Tomb Raider regulars, writers Jackson Lanzing and Collin Kelly, aren’t giving Lara Croft a break anytime soon. After sending her on a trip around the world in Tomb Raider: Survivor’s Crusade, Lanzing and Kelly are taking the famous franchise’s name very literally by adding (you guessed it) a giant tomb. In Tomb Raider: Inferno #1, Lara finds herself up against a frequent foe: Trinity. But what starts as a simple enough mission quickly makes a turn for the worst as more and more of Trinity’s cryptic plans unfold.
Illustrated by another Tomb Raider veteran, artist Phillip Sevy, this first issue in the four-part miniseries certainly feels like it was created with a deep understanding of the franchise. Although it’s the first issue, Lara’s character is already fleshed out and her personality is easy to recognize. While Lara doesn’t get a whole lot of dialogue (most of the issue is narrated by a member of Trinity), the creative team knows this character so well that they’re able to showcase her fearlessness and persistence through sparse words and choice action sequences.
Still, I think Lara’s character could have been better represented if Sevy’s anatomical renderings looked a little more realistic. Sevy’s pencils shine in backgrounds. Every building, glacier, and helicopter in Tomb Raider: Inferno #1 looks nearly photographic. His figures, on the other hand, are heavily stylized and carry none of that same realism. Sometimes Sevy nails Lara’s determined expressions, but at other times he misses the mark and the character appears decidedly unnatural. Sevy worked on Tomb Raider: Choice and Sacrifice and clearly knows both the franchise as a whole and Lara’s character. But, for me personally, the heavily stylized figures don’t match Sevy’s backgrounds or the grave tone of the series so far.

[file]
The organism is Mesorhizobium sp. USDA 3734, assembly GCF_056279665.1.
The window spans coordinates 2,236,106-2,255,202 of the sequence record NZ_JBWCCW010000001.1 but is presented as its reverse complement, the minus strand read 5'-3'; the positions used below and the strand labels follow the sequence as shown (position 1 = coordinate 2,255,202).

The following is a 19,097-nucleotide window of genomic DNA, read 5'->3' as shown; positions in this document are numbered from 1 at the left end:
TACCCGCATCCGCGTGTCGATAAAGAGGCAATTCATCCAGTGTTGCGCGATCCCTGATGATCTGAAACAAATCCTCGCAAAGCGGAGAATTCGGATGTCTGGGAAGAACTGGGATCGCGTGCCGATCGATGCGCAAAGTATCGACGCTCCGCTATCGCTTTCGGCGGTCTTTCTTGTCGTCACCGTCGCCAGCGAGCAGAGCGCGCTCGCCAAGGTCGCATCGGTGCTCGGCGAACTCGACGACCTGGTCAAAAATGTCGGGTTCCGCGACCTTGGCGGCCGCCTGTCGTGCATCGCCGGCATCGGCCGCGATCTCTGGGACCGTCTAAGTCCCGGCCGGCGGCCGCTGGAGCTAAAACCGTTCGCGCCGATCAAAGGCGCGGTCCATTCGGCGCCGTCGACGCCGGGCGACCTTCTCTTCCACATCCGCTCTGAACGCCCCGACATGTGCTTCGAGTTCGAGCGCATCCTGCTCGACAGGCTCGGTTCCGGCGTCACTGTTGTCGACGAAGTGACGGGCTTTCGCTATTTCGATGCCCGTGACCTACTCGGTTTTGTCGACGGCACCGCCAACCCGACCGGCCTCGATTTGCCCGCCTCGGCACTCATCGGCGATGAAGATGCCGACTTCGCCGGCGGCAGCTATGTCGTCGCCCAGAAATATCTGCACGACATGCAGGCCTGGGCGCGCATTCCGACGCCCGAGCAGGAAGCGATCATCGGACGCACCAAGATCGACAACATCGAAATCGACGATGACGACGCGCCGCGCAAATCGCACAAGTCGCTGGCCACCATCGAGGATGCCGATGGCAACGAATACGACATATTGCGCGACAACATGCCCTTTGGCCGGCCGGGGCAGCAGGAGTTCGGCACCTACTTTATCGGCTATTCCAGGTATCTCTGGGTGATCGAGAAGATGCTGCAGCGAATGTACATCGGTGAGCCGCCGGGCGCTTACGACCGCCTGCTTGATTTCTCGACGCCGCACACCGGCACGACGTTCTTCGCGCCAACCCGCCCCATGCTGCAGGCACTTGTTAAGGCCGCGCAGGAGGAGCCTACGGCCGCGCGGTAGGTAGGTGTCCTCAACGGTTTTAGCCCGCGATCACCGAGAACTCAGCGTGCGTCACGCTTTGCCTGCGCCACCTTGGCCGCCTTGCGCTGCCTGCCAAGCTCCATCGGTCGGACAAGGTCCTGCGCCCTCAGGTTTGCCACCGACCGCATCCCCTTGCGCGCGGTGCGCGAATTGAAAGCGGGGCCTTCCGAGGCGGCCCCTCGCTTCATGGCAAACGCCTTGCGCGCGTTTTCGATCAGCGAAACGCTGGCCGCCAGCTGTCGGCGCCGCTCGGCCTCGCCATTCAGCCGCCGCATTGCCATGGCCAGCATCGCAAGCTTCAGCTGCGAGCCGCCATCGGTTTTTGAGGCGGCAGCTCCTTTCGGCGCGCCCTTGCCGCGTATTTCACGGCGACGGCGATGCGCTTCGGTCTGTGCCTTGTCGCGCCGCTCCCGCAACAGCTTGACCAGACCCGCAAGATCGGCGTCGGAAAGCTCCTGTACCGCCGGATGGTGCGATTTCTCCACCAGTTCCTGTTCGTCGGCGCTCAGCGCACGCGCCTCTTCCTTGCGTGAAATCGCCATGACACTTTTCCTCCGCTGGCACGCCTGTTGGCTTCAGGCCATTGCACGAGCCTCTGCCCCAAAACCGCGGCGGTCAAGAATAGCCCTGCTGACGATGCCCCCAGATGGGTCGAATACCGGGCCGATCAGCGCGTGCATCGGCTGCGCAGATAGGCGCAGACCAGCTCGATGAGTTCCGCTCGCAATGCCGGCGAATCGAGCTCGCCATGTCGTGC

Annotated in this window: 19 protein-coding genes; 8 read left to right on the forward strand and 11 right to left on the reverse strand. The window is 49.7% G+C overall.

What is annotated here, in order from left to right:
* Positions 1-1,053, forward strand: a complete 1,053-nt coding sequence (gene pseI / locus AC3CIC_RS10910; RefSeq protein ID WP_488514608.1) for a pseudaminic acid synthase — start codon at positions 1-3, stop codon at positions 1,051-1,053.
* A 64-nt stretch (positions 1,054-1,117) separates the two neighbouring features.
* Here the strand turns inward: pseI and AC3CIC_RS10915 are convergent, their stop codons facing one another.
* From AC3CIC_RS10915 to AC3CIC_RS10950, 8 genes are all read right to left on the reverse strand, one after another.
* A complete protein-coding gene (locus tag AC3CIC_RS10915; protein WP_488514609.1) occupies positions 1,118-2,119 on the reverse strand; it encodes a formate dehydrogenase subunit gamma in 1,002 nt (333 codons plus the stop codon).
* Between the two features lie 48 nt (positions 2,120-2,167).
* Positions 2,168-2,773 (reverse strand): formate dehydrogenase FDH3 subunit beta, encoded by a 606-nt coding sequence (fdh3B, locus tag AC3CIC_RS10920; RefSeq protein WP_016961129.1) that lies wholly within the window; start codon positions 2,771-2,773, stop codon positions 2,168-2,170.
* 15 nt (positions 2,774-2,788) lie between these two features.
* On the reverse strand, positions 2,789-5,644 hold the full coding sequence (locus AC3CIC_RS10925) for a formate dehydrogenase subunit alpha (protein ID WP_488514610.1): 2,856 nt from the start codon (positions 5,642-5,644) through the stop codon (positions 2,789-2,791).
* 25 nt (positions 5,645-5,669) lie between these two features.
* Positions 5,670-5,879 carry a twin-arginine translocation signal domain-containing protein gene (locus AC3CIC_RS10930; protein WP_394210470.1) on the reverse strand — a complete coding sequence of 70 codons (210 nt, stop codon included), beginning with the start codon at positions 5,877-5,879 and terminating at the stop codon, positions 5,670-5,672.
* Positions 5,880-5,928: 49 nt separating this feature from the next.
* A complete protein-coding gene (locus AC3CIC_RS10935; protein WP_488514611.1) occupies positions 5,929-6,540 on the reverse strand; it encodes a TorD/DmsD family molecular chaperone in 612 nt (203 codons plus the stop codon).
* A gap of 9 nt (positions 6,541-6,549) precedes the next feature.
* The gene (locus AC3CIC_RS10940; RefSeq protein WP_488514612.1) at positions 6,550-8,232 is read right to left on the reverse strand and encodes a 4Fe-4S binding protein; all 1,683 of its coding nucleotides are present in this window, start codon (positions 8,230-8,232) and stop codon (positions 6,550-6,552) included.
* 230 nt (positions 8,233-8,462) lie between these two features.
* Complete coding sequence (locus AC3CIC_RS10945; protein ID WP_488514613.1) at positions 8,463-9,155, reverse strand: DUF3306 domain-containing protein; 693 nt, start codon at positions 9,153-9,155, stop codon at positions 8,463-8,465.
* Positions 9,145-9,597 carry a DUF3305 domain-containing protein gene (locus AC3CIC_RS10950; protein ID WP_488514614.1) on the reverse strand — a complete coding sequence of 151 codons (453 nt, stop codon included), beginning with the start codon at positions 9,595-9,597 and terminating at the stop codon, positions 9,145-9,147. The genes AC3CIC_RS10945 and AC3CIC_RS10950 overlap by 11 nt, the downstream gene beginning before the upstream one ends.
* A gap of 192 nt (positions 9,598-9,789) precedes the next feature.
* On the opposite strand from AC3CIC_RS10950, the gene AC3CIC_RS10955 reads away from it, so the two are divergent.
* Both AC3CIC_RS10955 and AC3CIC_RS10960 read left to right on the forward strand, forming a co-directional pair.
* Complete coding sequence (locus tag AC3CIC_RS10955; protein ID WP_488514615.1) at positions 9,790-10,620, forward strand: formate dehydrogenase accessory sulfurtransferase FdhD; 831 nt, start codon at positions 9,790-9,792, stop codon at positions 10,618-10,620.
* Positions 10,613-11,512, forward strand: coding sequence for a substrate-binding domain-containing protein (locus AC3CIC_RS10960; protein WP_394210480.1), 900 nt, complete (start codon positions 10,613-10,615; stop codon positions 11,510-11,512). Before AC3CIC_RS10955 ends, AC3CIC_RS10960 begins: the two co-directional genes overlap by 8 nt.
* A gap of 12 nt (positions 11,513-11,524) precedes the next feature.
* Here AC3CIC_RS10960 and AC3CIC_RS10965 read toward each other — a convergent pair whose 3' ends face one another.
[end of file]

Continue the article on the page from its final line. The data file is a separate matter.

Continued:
But, Sevy’s lackluster art doesn’t mean this isn’t a good issue. For new fans of the Tomb Raider franchise, Tomb Raider: Inferno #1 is the perfect jumping on point. It isn’t an origin story but it does give readers a quick glimpse into what made Lara Croft into the hero she is today. Within the first few pages, Lanzing and Kelly mention Lara’s father, who was killed at the hands of Trinity. Without having to delve into years and years of Tomb Raider history, that gives Lara an easy motive for wanting to take down the secretive organization. Readers with little knowledge of Lara and her adventures will find Tomb Raider: Inferno #1 an easy and enjoyable read.
It was a safe move from Lanzing and Kelly to make the antagonist of Tomb Raider: Inferno Trinity since we’ve seen them so many times in past Tomb Raider comics, video games, and films. Within the last few months, Trinity appeared in Lara’s most recent silver-screen adaptation, the 2018 Tomb Raider film. I don’t think it’s a coincidence that Tomb Raider: Inferno has the same antagonist as the new film. I also don’t necessarily think that’s a bad thing.
For longtime Tomb Raider fans, this issue might come across as a little monotonous and boring since it deals with a villain that Lara’s encountered numerous times. However, for new fans of the franchise, Tomb Raider: Inferno #1 can be read as a sort of continuation from the recent film. Comics are hard to jump into without reading countless back issues. The fact that Lanzing and Kelly are trying to make Lara’s latest adventure accessible to casual movie fans is a good idea.
If you’ve been playing Tomb Raider video games since the ’90s, Tomb Raider: Inferno #1 may be a little heavy on the nostalgia. But, if you’re a recent addition to the Tomb Raider fandom, this issue is for you.
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